More than 70 faculty and staff were recognized for their work to bring big ideas to life at the University of Louisville’s 2023 Innovation and Entrepreneurship Awards, held April 18.
The event, hosted by the UofL Office of Research and Innovation, honored faculty and staff from five schools and colleges for accomplishments in developing new technologies, working with industry and launching research-backed startups.
“We like to say UofL’s ‘igniting innovation’ — and that’s absolutely true,” said president Kim Schatzel, giving opening remarks at the event. “Since joining the UofL community, I’ve seen that our campus is full-to-bursting with creativity and ideas, some with the power to transform the way we live and work. If UofL is igniting innovation, our innovators are the spark, and the work they do has a lasting and positive impact here on our campus and well beyond.”
Six major awards were also presented, including Innovator of the Year. This year, that honor went to School of Medicine researcher Nobuyuki Matoba, recognized for his work to tackle devastating diseases, inflammatory bowel disease and cancer, through groundbreaking new vaccines, immunotherapeutics and treatments that leverage protein engineering and plant-based biotechnology.
In addition to Matoba, major awards were also presented to:
- Dan Popa, of the J.B. Speed School of Engineering, who won the Catalyst Award for his work to build an environment that encourages innovation at the Louisville Automation and Robotics Research Institute (LARRI);
- Geoff Clark, Joe Burlison and Kenneth Palmer, of the School of Medicine, who won the Industry Partnership Award for their longstanding commercialization relationship with Qualigen Therapeutics;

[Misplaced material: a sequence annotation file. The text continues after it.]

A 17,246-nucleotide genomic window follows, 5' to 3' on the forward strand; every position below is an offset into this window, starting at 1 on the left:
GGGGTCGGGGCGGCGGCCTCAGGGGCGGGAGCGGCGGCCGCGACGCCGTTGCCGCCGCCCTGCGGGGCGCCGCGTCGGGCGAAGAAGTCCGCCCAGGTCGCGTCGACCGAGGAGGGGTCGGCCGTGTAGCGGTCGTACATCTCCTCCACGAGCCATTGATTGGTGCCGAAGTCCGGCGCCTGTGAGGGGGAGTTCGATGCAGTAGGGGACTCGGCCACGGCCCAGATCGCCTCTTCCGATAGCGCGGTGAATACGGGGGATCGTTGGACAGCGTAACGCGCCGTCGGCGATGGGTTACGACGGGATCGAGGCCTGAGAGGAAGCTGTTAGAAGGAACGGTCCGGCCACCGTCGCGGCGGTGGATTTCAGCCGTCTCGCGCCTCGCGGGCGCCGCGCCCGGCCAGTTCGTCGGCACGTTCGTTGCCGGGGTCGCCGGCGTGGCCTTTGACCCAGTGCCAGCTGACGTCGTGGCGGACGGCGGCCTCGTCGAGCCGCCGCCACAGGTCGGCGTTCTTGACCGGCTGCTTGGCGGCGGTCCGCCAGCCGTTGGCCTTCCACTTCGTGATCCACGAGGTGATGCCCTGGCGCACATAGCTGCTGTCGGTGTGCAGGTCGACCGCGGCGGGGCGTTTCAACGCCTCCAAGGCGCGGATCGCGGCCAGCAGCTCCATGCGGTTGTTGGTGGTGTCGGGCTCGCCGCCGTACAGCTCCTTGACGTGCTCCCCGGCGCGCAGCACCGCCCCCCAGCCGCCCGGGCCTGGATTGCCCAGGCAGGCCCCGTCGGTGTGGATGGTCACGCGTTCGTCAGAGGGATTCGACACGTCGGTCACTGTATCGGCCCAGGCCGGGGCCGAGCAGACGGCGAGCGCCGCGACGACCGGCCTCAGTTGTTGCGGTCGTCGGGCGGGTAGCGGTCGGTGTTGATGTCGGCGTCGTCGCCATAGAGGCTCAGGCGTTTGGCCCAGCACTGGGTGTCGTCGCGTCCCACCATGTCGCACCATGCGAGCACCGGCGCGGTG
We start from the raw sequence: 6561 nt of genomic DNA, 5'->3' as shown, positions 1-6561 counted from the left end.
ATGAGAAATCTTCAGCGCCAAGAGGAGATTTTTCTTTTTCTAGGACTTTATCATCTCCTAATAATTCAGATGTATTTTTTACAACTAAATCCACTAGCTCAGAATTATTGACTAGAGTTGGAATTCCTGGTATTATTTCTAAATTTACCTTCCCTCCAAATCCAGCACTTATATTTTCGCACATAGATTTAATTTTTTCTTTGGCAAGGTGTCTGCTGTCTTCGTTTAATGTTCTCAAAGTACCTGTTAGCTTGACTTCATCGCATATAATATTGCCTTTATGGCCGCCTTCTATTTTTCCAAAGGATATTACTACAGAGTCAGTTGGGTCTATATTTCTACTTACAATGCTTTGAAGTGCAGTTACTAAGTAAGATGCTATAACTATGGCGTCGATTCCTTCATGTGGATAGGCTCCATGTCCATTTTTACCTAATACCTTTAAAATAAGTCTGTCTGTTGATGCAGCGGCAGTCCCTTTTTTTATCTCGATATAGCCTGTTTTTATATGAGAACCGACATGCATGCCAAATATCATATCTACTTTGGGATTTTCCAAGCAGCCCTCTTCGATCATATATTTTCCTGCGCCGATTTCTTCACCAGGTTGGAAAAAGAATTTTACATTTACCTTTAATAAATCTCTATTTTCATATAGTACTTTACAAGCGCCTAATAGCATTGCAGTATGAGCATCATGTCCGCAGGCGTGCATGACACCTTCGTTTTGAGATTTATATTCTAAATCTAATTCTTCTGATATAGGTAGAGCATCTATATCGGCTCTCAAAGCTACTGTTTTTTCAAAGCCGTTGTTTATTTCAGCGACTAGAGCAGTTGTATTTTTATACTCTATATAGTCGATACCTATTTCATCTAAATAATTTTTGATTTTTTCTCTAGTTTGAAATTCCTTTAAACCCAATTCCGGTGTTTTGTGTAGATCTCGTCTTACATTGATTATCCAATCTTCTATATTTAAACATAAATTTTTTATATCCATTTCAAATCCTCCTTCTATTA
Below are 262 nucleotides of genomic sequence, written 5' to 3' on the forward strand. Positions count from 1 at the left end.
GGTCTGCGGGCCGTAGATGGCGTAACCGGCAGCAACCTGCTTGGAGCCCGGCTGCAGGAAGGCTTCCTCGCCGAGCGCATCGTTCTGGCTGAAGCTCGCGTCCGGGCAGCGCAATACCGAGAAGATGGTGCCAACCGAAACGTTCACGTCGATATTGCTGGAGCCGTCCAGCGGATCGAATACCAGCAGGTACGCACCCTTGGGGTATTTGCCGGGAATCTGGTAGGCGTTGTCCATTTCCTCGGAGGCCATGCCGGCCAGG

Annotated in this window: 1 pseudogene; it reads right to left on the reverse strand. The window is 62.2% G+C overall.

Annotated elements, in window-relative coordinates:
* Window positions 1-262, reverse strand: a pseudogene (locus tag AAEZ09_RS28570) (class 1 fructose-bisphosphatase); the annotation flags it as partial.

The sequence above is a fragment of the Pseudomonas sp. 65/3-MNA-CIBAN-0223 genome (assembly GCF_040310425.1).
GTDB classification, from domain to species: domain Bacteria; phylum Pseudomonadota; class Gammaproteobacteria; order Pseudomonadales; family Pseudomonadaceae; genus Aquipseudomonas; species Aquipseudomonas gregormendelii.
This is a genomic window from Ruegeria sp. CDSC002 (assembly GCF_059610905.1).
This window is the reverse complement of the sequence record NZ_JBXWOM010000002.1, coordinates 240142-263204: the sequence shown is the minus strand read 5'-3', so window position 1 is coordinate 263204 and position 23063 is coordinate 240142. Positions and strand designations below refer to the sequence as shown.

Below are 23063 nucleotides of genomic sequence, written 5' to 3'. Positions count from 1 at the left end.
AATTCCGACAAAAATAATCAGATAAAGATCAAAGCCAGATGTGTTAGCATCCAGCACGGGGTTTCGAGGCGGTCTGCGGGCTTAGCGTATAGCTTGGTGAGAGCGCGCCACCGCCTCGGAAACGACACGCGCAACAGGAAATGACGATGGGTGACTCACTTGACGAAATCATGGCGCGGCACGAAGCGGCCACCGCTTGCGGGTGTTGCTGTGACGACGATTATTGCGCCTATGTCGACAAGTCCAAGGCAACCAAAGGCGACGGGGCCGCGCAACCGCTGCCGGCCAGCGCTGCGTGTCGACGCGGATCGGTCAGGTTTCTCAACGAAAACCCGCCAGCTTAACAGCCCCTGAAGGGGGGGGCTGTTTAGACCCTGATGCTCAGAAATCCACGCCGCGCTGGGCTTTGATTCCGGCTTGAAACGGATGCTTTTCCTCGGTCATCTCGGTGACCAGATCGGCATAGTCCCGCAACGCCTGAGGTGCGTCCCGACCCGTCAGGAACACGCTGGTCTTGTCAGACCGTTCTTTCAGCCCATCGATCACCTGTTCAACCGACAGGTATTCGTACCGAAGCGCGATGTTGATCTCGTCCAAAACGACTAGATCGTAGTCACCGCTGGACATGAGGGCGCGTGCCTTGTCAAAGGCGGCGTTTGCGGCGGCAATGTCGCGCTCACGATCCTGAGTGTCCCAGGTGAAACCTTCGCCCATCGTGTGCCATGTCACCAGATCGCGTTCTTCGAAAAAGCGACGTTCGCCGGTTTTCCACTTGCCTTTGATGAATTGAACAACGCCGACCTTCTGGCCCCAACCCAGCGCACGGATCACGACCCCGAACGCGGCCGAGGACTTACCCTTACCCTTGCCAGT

- Cheri Levinson and Christina Ralph-Nearman, of the College of Arts and Sciences, who won a Trailblazer Award for their work to develop novel virtual reality and personalized treatment tools for eating disorders and launch a startup, Awaken Digital Health Solutions, to drive them to market;
- Kunal Kate, of the J.B. Speed School of Engineering, who won a Trailblazer Award in part for his work with the Kentucky MBDA Advanced Manufacturing Center to help minority-owned businesses leverage cutting-edge technology;
- Noppadon Sathitsuksanoh, of the J.B. Speed School of Engineering, who won the night’s final Trailblazer Award for his work to develop new ways of producing sustainable fuels and chemicals from waste materials;
Over the past two years, 57 of the honorees earned new patents, 28 had their technology optioned or licensed to a company and 68 were awarded innovation grants, such as KYNETIC or PRePARE, aimed at driving technologies to market. In the past fiscal year, the work of these innovators led to one new startup, 319 agreements, 49 new patents and $15.6 million in innovation-related income.
UofL Executive Vice President for Research and Innovation Kevin Gardner, whose office organizes the event, said those numbers represent real-world impact — and more, impact that can save and improve lives.
“The innovations our researchers are developing have the potential to diagnose, treat and cure disease and overall make the way we live and work better,” he said. “What we celebrate reflects what we value as an institution — and with awards like these, we show that we value entrepreneurship and innovation.”